Does anyone have any recommendations of sites to go to that explain to a spouse/partner what sorts of things to expect when a loved one is diagnosed with PsA? I think my husband isn't really grasping what this is like for me. He keeps expecting it to go away and always seems surprised when he asks how I feel and I tell him I'm in pain. He doesn't 'say' so, but I believe he thinks I'm exaggerating. If he could read some literature about the condition from 'experts' (who are not me), maybe the lightbulb will go on. Thank you.
I recently downloaded a book from amazon that Seenie recommended. She has a link on her blog. Its a little sciency but so far, so good. There are a number of reputable websites to visit, and some are actually written in plain English! The Mayo Clinic is good also the National Psoriasis Foundation. I listed the links for you. http://www.mayoclinic.com/health/psoriatic-arthritis/DS00476
You could ask him to look at this site. There is a lot of good information here. Bookmark some discussions and ask him to read them. Afterward, you two can talk about it. There is also a lot of support here for spouses, and he will need support and advice too. You are new to this and so is your husband, it would be a good thing to research it together. Read as much as you can about the condition itself, the treatments including drugs, therapy and exercise,additional health risks, pain management, etc… It’s a huge help to have a partner in this. Then you have someone to talk to, share ideas with, to help you when you need it, and to share your frustration.
In a perfect world, he will be open to exploring this with you, and he will want to learn about PsA. It is important that you two are on the same page with all of this. If he is not open to learning, I would sit him down and have a “Come to Jesus” talk with him. (gotta love the way county grandmas talk!) lay out what you said here. Then Let him know that you have a chronic, autoimmune disease for which there is no know cure. This disease can be incredibly painful and cause permanent joint damage and disability. It increases you risk for heart disease and diabetes. Many patients will need at least one joint surgery in their lifetime. The medications that work the best are immunosuppressants. This is not your grandma’s arthritis. It doesn’t feel better when you take two Aleve. Many people find it difficult to find just the right combination of medications and during that time, when their disease is out of control, many patients have difficulty going to work, helping around the house, and maintaining their usual level of function. Use me as an example if you’d like. I went from 60 hours a week in a busy DC metro area ER to 40 hours a week at a desk job in an outpatient center, and now I am on short term disability while trying to find a combination of drugs that will alleviate the constant pain that I have. I went back to work for 3 weeks during this most recent episode and was so proud when I worked 24 hours in one week.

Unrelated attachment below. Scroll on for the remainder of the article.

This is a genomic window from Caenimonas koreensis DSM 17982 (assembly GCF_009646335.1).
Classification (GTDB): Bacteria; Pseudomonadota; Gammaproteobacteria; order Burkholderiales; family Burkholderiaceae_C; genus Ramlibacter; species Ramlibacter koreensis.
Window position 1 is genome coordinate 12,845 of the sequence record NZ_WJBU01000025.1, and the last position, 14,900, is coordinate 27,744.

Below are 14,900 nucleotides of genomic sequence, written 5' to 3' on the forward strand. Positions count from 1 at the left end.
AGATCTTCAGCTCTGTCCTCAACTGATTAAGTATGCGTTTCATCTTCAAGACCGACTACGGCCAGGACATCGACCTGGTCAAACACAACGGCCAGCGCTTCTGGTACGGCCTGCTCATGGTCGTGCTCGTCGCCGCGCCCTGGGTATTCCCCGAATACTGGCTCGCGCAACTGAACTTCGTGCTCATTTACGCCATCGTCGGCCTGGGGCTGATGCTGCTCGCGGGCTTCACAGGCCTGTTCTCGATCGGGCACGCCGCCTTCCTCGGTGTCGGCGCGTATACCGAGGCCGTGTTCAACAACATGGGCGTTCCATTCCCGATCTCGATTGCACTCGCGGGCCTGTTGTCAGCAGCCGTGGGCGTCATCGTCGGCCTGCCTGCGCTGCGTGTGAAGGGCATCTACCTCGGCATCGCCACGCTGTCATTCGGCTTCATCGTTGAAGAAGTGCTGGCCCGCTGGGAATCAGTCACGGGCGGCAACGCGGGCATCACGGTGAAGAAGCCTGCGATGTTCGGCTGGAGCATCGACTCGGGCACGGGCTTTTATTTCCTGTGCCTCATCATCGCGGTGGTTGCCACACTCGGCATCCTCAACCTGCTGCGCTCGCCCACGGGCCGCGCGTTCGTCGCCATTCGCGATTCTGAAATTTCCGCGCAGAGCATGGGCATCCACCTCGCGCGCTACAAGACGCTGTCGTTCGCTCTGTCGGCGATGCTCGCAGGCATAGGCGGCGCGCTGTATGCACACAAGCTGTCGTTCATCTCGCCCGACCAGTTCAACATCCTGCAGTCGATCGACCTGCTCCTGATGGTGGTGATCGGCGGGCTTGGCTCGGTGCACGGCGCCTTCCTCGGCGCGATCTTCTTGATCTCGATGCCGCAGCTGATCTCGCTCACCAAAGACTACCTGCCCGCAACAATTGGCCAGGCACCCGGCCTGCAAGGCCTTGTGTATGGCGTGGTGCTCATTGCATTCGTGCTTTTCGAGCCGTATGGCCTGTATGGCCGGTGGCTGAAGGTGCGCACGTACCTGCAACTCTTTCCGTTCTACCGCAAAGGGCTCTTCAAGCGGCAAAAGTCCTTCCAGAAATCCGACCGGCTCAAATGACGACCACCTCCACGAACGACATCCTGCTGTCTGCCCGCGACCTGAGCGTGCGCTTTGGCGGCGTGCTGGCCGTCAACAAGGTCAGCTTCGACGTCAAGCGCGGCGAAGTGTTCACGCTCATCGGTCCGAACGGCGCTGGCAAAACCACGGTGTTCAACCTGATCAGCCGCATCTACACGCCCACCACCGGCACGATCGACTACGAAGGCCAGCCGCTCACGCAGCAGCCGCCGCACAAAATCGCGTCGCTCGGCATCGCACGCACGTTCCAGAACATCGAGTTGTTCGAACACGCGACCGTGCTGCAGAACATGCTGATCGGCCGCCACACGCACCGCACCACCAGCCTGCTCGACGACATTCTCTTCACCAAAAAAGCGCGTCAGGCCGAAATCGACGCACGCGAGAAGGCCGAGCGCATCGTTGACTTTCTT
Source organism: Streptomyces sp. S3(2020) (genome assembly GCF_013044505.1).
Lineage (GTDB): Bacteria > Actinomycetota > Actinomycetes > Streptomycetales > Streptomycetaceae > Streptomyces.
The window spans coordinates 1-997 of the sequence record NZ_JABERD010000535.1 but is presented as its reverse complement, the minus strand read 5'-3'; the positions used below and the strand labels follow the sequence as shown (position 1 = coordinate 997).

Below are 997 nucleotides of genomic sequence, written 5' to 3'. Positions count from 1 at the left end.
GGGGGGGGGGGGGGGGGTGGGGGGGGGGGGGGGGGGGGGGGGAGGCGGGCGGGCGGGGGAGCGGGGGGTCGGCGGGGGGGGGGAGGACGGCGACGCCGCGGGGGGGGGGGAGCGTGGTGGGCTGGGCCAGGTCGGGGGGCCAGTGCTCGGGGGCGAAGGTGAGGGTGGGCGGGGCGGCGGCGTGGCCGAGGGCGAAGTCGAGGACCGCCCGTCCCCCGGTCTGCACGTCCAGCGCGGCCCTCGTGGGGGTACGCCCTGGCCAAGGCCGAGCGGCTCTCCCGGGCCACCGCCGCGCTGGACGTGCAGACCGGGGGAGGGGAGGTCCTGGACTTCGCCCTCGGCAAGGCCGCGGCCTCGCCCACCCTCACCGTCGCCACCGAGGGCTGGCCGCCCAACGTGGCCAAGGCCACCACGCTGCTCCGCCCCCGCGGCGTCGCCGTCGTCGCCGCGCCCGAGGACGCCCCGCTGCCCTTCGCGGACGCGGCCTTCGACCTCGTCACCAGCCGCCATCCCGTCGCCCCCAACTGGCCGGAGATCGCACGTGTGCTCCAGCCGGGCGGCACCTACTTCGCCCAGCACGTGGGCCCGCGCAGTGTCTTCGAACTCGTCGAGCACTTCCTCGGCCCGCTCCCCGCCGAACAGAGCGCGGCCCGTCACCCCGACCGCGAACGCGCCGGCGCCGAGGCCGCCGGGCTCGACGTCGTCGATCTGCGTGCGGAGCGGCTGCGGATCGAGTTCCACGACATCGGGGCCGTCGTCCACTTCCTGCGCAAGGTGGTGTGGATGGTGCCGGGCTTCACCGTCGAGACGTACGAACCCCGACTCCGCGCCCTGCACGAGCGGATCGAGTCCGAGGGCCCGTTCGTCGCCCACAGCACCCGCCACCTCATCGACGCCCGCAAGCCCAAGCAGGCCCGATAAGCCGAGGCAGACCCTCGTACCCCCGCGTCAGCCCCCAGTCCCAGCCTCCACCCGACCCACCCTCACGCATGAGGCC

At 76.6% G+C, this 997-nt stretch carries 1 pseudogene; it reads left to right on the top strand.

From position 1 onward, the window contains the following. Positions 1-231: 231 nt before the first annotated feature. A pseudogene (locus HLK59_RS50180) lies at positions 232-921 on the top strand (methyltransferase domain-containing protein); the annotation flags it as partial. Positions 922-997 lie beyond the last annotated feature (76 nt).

He has to understand that he is your partner in this; it will effect both of you. What I suggested above might be a little over the top for you, and that is totally fine. I am at a place in my disease where I have totally lost all patience with people who dismiss my condition.
Hey Renee, I've typed about ten different responses but, keep hitting delete.
I have taken Enbrel for ten years but, I've been able to hide/ignore/act normal untill the past couple years. My wife knows how much I hurt and more importantly how the FATIGUE kills me! BUT, she (or anyone else) will ever know exactly how it is.
It's important to make sure he knows the difference between RA and PSA. The constant fatigue, the constant crushing feeling in your joints, the emotional stress and feelings of inadequacy or failure.
You have to talk about it when you feel bad or can't do something the way (or at all) you used to. Don't expect people to just get it. I have it and I'm just now accepting it myself. Just keep explaining things to him as you realize them and he will too.
This is just what I needed. I am taking my youngest child to a counselor to help her with the new me. I have been racking my brain on how to explain my condition to the doctor. I now know what to say. Thanks!
Oh by the way my family does not get it even with me giving them lots of information. They never will, they are in denial wishing it wasn’t so. Maybe one day!